26/06/2013 09:45 BST | Updated 25/08/2013 06:12 BST

Waiting for a Revolution


"In a week the Morsi will be an EX-President!" an Egyptian colleague tells me with a confidence that I didn't want to probe. The pervasive sunlight finds as it always does my arid, red forehead through a gap in an umbrella. 'You must come and see the Revolution!' he adds.

"Yes" I reply, slightly surprised by my own response- "I'd love to". Yet I, having never been asked to go to a revolution before (believe it or not), naturally wondered what I was getting myself into. After weeks of research I have come to one watertight conclusion: nobody knows what's going to happen, but it's going to be big.

I fully expected when I was asked to witness this event that a time warp would open up and take me straight to Tahrir Square on 30 June where (the date of the protests) like most films had me believe. At the very least I assumed the city would explode or that I would have to reenact Argo and have to grow a handlebar moustache and huge glasses to sneak out of the country. Oddly my expectations were not fulfilled.

Work for me at least has come to a halt in preparation for the protests but the rest of Cairo appears as busy and shouty as ever. I still get scammed by devilishly friendly taxi drivers and café owners; my apartment's air conditioning and toilet still need fixing five times a day, however the reality of the political situation is much more sinister than living in the city would have you believe. The internalization and subsequent normalization of underlying indicators of tension hide the very real threat of violence and turn the ordinarily obvious into the banal.

Scouring through the news it's clear there is movement even if not the cataclysmic kind I expected. The once novel presence of military hardware and revolutionary propaganda is now regular and expected. Meanwhile out of sight, sectarian and political tension is peaking. Rhetoric from all sides is becoming more bellicose. Tamarod, the anti-Morsi movement organizing the protests, has firmly rejected talks with the government. Diplomacy has apparently ended.

As political players bicker the all-powerful and strangely autonomous military are deploying heavily and are threatening intervention to prevent civil war, a phrase that is particular pertinent in the region due to the self-destructive Syrian conflict. They like the Government are preparing for the worst-case scenario and Morsi has learnt from the mistakes his predecessor Hosni Mubarak made in 2011.

The US has also announced it is sending 400 troops to the Sinai region to protect Israel from over spilling violence and it is closing its embassy in Cairo to avoid risking a recurrence of the Libya embassy massacre. What is not clear is whether actions of those with influence in the country are self-fulfilling prophecies or not.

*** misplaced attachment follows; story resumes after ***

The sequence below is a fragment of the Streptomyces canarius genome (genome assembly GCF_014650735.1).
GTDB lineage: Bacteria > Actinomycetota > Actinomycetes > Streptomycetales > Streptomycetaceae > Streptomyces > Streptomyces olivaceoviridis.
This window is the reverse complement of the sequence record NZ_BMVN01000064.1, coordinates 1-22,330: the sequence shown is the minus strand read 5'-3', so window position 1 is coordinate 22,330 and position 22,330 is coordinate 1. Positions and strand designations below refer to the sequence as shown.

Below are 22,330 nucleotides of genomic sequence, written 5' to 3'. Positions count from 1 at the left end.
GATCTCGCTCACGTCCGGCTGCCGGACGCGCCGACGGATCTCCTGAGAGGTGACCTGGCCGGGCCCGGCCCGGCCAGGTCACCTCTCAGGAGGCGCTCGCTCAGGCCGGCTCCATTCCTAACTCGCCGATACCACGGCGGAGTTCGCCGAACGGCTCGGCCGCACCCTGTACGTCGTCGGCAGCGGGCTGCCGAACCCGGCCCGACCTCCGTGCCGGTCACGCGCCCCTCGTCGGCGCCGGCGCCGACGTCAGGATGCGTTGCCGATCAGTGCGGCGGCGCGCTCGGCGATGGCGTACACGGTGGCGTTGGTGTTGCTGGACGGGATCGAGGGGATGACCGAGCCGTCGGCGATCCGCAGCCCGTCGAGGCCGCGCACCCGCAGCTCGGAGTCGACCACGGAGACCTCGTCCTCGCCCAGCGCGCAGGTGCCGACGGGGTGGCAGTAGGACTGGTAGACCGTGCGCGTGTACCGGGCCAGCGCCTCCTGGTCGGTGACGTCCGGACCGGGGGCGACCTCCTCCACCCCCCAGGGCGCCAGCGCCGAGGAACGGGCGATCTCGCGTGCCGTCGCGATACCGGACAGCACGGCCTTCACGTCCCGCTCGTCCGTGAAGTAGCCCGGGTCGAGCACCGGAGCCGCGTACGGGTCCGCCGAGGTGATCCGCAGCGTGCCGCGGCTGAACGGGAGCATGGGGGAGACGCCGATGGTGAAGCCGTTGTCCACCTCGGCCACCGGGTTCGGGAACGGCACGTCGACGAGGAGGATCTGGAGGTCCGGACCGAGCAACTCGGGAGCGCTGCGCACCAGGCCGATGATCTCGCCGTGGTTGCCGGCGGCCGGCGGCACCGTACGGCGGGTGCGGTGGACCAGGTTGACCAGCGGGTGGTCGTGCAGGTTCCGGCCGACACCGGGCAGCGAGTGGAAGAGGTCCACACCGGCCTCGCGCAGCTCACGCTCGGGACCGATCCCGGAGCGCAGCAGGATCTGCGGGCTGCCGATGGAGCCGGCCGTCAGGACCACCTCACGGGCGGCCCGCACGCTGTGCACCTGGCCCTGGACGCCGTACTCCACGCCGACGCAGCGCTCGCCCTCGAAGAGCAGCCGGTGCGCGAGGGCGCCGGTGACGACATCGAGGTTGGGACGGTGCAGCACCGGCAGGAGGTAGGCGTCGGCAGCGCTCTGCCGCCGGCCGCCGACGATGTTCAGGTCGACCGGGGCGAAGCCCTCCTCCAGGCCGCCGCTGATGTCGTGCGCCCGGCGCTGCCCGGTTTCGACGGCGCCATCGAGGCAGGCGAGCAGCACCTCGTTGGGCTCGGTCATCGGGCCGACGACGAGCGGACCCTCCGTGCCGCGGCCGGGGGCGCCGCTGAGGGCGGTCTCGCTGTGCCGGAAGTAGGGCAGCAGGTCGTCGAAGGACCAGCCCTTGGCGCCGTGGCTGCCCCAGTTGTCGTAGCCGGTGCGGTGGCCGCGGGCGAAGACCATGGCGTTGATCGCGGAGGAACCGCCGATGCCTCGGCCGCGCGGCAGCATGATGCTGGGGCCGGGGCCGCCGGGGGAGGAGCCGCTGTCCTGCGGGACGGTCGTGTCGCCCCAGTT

Having to rush back from Alexandria last weekend to avoid roadblocks being prepared for a huge pro-Morsi demonstration was the first instance of political events affecting myself. However the actual protest consisting of 100,000 people went by without waking me up despite its very close proximity to me; news of the demonstration was also limited and venturing outside I found Egyptians on the street were typically unfazed.

Egyptians incessantly berate me for "listening to the shit the media says", without it I would be completely oblivious. The immense size and routine madness of this place hide the pre-revolutionary sparks while the omnipresence of propaganda neutralizes its own desired effect. The intensity and political, structural and physical violence of Cairo have rid fear and anxiety from Egyptians' DNA. Expressions of political discontent have become mundane just as fighting over taxi fares and mango prices had long ago.

The bizarre idea to publicly plan and set a date for a revolution also seems to have a sterilizing effect. Firstly people are no longer on their toes; they can get on with their lives and put their feet up. There is no need to be wary or anxious for now. Secondly though there is no element of surprise and therefore little reaction to dynamic political movements. The 'event' whatever it turns out to be is seemingly inevitable.

The feelings I have now apart from the fear that comes from watching terrifying YouTube compilations of the 2011 revolution seem to mirror that of Egyptians. It's the feeling you have after voting and waiting before a sports fixture or exam. It's a kind of subdued helplessness. 'There's nothing anyone can do now' I hear a voice in my head say. It's crunch time. My already crippling lack of agency in this place is now an ever more daunting thought.